As I wrote Queer America over the past few years my aim was to offer a thorough yet concise one-volume source for students, teachers, and anyone else seeking to learn something about the glbtq experience in the United States over the past one hundred years.
The need for the book grew out of my own teaching: some fifteen years earlier I had introduced the course "Gay American History" to the Alfred University curriculum and at first found it difficult to put together a reading list. Since then, as we know, the field of glbtq history has exploded, with hundreds of wonderful studies of individuals and movements, approaches and arguments, constantly causing me to reconsider the content and method of my course and my research.
However, two themes with which I began teaching remain the same and, if anything, have been magnified by writing the book: the sheer magnitude of our history--there is so much of it--and that the glbtq past, far from being "yet another history" is part and parcel of American history.
Given the way history is divided into fields it has been easy to accept the ghettoization developed since the 1960s, when the new social historians began restoring laborers, women, African Americans, Native Americans, and, of course, homosexual Americans, among others, to the "American story." Such was the force of traditional (white, male, privileged, presumably straight, political) history, though, that the full integration of "minority" histories has been slow, when accomplished at all.
The result is that the U. S. history most Americans learn still resembles less a rich stew of many elements than an elaborate meal of separate parts, most of which is "extra" and might be discarded in favor of the main course of the same old meat. It is time we resisted the impulse, and convenience, of this approach in favor of showing the interlocking nature of one history with another. Thus, I arrive at my argument that queer history is American history, and vice versa.
Queer history and the usual American saga are interdependent in several ways. Setting aside the obvious effects of U. S. history on queer people (told as eras of greater or lesser homophobia, with attendant policies against homosexuality), I will here focus briefly instead on the reverse--the impact of queer people and movements on U. S. history, and the centrality of gender as a uniting theme.
It should go without saying that of course glbtq people, visible or not, are part of the national story simply by virtue of being among "the American people"; we have served in the military in war and peace, have been in all labor forces, all movements for civil rights, in all political parties, and, at least in the case of James Buchanan (if not also Lincoln), may have lived in the White House.
Further, as Lillian Faderman argued brilliantly in To Believe in Women, it is not just the obvious presence of queer people that should be acknowledged, but the often crucial role we have played in some of the country's key events. (Faderman shows, for example, the centrality of lesbians to every major educational and social reform of the last 100 years.)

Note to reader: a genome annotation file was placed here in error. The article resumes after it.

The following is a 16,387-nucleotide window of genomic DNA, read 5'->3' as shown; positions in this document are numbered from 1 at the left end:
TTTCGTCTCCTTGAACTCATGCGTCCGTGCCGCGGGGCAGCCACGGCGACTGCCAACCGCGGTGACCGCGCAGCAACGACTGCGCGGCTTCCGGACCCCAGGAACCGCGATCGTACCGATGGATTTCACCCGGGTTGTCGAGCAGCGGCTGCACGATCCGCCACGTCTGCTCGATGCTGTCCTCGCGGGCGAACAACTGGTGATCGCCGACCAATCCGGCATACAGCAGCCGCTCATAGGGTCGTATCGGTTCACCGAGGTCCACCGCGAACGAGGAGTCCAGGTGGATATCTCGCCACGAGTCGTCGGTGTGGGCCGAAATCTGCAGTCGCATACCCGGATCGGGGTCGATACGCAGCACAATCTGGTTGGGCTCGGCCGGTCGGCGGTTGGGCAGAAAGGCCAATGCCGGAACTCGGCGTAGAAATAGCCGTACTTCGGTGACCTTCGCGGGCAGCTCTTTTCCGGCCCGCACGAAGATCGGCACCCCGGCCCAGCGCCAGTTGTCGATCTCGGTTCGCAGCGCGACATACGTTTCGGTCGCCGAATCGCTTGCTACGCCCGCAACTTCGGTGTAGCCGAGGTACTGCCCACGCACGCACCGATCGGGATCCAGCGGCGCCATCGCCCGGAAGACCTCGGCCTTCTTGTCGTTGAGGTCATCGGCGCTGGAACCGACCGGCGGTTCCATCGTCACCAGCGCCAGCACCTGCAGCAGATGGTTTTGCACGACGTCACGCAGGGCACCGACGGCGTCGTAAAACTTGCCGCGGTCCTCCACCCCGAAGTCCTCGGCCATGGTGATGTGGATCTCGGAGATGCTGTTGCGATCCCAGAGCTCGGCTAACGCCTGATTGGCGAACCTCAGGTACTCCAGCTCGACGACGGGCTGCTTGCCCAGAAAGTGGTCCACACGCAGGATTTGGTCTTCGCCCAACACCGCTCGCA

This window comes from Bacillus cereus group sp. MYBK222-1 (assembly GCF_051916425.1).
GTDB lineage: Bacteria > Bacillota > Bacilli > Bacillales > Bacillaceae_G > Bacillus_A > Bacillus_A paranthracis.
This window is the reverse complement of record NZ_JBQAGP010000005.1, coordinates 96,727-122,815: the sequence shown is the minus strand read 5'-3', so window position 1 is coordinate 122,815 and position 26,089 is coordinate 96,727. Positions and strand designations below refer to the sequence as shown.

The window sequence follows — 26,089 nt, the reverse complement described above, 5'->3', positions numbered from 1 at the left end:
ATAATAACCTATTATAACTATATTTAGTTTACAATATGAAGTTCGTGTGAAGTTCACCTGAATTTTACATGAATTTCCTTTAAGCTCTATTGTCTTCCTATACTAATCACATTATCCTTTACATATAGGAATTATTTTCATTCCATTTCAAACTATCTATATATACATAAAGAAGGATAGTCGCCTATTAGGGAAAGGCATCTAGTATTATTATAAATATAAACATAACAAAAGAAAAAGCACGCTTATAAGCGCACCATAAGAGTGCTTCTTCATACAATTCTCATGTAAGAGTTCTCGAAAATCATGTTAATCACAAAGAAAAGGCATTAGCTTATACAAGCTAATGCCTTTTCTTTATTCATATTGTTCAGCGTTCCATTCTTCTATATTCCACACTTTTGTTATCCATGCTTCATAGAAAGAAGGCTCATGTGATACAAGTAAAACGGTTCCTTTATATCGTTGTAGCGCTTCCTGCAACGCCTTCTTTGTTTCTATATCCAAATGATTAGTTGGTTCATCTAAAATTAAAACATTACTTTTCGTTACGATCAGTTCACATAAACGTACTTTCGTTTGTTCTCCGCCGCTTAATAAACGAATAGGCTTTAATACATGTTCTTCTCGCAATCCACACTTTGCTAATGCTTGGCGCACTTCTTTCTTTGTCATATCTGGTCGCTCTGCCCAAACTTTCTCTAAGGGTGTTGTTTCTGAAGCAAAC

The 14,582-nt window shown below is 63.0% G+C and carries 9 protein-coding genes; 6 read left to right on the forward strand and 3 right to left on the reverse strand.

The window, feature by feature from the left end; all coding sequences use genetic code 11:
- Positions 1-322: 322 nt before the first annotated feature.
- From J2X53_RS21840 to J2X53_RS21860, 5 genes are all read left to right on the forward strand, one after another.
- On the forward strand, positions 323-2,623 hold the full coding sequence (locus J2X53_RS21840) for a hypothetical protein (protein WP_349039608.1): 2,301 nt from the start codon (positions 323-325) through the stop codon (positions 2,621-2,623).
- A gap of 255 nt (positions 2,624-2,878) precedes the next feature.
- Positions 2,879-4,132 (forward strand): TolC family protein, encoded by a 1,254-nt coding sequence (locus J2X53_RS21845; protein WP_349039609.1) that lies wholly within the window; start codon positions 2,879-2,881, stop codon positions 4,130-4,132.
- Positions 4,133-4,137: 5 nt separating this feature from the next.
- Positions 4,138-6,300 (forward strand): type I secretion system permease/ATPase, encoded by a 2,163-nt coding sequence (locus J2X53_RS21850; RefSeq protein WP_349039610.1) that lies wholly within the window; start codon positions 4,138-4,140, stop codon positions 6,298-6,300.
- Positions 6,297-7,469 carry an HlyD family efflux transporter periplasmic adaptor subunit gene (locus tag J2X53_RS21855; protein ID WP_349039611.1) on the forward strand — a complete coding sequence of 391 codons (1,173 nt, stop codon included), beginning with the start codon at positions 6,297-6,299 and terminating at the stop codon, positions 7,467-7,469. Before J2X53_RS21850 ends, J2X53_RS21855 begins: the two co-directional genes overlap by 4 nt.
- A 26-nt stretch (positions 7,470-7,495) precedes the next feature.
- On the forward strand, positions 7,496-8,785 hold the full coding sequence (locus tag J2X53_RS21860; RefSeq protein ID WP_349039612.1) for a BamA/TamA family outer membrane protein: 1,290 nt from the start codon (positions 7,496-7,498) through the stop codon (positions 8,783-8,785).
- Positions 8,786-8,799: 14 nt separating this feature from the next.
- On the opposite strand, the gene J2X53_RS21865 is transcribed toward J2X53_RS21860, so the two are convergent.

Additional examples of queer voices (explored further in my book) include those of the Harlem Renaissance and the development of the blues as an art form (Alain Locke, Langston Hughes, Bessie Smith, Ma Rainey); the development of modern art and music (Andy Warhol, John Cage); uniquely American theater and music (Tennessee Williams, Aaron Copland, Leonard Bernstein); and those that profoundly influenced the thought, literature, and activism of postwar civil rights and feminism (Bayard Rustin, Adrienne Rich, Rita Mae Brown).
In addition to modifying a traditional "famous names" history, though, queer history suggests that those events and movements specific to glbtq people are completely in line with the trajectory of U. S. history as it is often conceived: as a history of the gradual extension of civil rights (if not full equality) to an ever larger proportion of the population.
From our beginnings as a nation, when only white male property owners age 21 or older were full citizens, the ranks of potential voters expanded over two centuries, with those excluded from full social and economic participation repeatedly forming movements to demand their place. The result is an "identity politics" in which the very characteristics (race, religion, sex) used to justify discrimination become the basis for organizing groups to fight inequality.
Those termed homosexuals by the mid-twentieth century also began to think in those terms and organize as a political movement. In so doing, every group from the Mattachine Society of the 1950s and the picketers of the 1960s, to the National Gay and Lesbian Task Force of the 1970s, the Human Rights Campaign of the 1980s, and GenderPac of the 1990s offers significant insights into the evolution of glbtq politics, and the politics of the nation as a whole.
Finally, any serious attempt to re-integrate queer people back into American history leads not only to a rethinking of what history is and why we study it, but all the while reminds us that any history omitting gender as a theme is incomplete.
At the very least, our national insistence on gender conformity (that one's assigned gender role conforms to one's sex) explains much about our history of homophobia, since gender and sexuality are so often conflated (the assumption that effeminate men and masculine women are also gay or lesbian).
Gender figures too into our economic and political histories. Can we really understand capitalism or militarism without noting that success in those areas has depended on a cult of masculinity?
Can we fully grasp the impact of the Cold War while omitting the mania over homosexual subversives that surpassed even the Red Scare, whether in Washington or in Hollywood?